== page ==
Framing the Shot

Sep 30, 2013 View Comments by

Framing the ShotFraming a photo is an art, or at least an important part of hitting that shutter button.  Framing allows us to manipulate a scene. It lets us focus on what is really there. It can highlight something that would otherwise be overlooked; conversely, it can also be used to hide objects. I’m choosing the above picture as an example of what I mean.

At first glance, it looks like I am in the middle of a barren, beautiful land empty and alone. There isn’t really much to look at, four things to be exact: the road, the sand, the sky, and me. The strength of this photo is how it was framed, its simplicity. It’s clean and uncluttered, which is a style that I love, and that is why I asked Joe Trey to shoot this photo of me when we unexpectedly came across this random spot on the highway.

Joe and I were riding the western portion of the Trans America Trail together. We had just left the “Vegas like” town of Winnemucca, NV, home of the overly advertised “Shady Court Motel.” Yes, we stayed there, yes, we locked our bikes together at night, and yes we were glad to leave in the morning. In true Vegas fashion we ordered lobster eggs benedict at the local diner as we were leaving this town that hasn’t been updated in 30 years. (They were out of lobster, we settled for ham.)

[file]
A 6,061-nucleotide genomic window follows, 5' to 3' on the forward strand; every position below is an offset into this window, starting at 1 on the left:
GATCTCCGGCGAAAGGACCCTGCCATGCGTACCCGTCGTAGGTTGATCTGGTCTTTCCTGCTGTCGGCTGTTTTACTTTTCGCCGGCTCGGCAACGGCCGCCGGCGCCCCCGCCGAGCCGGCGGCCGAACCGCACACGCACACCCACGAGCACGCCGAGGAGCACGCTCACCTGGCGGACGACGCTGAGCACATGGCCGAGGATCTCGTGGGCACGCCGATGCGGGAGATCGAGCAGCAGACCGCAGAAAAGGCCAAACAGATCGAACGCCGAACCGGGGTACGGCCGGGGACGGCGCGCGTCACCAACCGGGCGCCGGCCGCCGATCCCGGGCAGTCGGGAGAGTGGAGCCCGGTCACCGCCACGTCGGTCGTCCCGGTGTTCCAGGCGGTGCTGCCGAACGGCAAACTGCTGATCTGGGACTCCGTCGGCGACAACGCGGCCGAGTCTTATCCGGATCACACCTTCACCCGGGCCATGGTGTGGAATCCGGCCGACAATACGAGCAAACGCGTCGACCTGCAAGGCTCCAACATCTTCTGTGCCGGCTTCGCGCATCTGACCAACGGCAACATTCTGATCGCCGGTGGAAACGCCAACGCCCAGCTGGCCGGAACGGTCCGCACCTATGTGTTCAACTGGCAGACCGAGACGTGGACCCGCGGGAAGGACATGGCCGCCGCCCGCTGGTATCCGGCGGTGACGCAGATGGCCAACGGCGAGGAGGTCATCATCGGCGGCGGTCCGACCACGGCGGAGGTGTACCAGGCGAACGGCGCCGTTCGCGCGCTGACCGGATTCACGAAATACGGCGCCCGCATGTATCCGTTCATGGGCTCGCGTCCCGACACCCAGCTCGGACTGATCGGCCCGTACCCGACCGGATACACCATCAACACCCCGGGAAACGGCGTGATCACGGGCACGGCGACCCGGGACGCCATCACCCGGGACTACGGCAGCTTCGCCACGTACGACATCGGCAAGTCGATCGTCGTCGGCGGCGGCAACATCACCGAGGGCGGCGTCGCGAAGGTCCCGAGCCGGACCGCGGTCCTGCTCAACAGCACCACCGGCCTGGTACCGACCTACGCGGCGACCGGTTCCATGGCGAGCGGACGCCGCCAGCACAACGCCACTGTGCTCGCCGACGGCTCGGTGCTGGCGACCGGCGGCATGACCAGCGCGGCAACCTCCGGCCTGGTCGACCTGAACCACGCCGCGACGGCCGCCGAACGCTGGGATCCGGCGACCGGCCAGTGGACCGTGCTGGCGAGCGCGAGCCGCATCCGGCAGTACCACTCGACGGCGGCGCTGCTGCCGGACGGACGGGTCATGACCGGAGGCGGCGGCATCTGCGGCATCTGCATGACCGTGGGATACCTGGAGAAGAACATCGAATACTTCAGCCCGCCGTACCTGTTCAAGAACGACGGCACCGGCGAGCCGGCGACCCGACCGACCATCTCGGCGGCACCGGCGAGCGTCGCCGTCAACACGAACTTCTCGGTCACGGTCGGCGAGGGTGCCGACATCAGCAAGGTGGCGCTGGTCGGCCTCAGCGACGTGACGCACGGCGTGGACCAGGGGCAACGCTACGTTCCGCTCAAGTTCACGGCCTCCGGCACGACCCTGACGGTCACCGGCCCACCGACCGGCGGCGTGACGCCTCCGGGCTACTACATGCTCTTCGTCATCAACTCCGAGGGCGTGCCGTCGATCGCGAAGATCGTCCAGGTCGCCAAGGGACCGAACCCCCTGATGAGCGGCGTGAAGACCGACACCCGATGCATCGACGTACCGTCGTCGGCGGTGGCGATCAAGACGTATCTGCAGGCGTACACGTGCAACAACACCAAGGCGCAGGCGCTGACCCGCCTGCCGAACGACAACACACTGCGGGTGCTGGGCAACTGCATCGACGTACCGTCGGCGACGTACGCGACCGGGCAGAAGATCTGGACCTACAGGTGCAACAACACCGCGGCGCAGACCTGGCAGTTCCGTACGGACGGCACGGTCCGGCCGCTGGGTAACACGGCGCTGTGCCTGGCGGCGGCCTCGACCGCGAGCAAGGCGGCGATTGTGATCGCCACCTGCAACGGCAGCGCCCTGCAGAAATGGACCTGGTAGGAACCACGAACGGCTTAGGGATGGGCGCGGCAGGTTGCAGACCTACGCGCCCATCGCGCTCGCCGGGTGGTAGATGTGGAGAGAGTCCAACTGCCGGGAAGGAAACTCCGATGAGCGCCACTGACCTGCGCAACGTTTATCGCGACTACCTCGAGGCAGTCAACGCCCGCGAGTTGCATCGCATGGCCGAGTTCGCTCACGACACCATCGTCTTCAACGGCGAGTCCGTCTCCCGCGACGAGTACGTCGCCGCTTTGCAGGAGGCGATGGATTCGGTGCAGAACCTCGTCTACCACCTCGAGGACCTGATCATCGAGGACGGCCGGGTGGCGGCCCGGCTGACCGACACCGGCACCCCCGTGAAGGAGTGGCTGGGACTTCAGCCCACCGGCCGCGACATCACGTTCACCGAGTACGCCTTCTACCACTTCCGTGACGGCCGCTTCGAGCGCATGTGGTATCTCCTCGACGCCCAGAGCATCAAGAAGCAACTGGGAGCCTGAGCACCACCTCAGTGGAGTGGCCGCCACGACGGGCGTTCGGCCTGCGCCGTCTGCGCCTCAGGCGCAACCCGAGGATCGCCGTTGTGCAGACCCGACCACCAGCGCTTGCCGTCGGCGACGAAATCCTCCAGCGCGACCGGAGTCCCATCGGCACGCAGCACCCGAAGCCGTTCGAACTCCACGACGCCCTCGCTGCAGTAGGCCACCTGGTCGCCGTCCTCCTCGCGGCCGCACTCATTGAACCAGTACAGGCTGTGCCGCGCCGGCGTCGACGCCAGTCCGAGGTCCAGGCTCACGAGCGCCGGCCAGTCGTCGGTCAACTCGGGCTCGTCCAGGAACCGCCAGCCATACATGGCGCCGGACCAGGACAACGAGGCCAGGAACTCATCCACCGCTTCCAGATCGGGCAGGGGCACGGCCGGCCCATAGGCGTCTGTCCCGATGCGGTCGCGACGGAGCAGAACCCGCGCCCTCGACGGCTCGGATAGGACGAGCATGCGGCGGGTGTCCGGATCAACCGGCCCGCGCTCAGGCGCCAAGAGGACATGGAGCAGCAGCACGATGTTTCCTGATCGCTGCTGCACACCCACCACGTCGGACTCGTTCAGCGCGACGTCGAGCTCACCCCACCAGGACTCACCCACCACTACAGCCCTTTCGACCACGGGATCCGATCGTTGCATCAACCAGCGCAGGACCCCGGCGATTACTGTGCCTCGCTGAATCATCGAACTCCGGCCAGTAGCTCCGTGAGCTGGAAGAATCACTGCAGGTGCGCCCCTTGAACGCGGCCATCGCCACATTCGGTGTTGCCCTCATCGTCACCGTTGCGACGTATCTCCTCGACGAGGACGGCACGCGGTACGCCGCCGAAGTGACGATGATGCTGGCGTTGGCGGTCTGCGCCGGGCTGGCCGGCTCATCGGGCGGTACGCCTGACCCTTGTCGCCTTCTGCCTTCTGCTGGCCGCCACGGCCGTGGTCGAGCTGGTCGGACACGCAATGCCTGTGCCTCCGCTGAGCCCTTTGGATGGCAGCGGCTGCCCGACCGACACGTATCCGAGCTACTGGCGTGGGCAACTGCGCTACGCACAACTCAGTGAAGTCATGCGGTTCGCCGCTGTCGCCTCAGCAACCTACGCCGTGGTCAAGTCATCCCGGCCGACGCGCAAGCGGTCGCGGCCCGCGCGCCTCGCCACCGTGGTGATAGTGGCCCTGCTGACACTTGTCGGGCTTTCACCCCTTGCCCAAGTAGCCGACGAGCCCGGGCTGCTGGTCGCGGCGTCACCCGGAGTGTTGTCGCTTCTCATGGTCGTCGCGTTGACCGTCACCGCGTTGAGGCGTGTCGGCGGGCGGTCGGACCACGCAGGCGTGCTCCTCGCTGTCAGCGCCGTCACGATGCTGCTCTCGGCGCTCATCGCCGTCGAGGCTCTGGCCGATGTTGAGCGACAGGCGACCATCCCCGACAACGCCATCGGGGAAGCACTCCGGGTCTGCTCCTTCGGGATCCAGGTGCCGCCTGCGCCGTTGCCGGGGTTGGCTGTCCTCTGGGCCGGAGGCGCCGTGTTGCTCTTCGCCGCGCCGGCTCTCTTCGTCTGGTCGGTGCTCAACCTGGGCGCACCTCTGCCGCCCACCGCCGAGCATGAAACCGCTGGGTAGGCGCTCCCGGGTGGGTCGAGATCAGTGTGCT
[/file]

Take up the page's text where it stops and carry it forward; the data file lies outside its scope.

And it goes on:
A few miles outside of town, I hollered at Joe through our headsets to stop so we could take a picture of this random sand hill by the highway. Everything around us was flat and littered with rock and cacti, everywhere except for the sand bank. The road was busy and semis were blazing down the road from both directions. There was even a sign that said don’t stop to take pictures. Apparently I wasn’t the first person to have this idea. Joe grabbed his Nikon from his tankbag and set up the shot. I crossed the road waiting for a clearing in traffic. It took a few runs to get a clean clear shot through all the semi traffic, all while framing in only on the lone sand bank. After about five minutes Joe told me he had the shot. (You have to love headsets.) As I turned around from the last run to head back to Joe, I noticed that I had pulled out in front of a cop. Joe saw this too and quickly threw the camera back in his tankbag. He rolled out onto the road and I followed his lead as we quickly accelerated up to speed. We were giggling like little girls over our intercoms, just waiting and expecting to get pulled over, but it didn’t happen. We kept driving and eventually the cop pulled off and we were free. Success, we got the photo.

So back to the point, framing is everything, and every photo has a story about how it was taken. It’s not always what the photo shows, but sometime what it doesn’t.


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About the author

Commercial fisherman to pay the bills. Adventure Rider for the smile on my face. Documenting it all as proof that anyone can live this dream.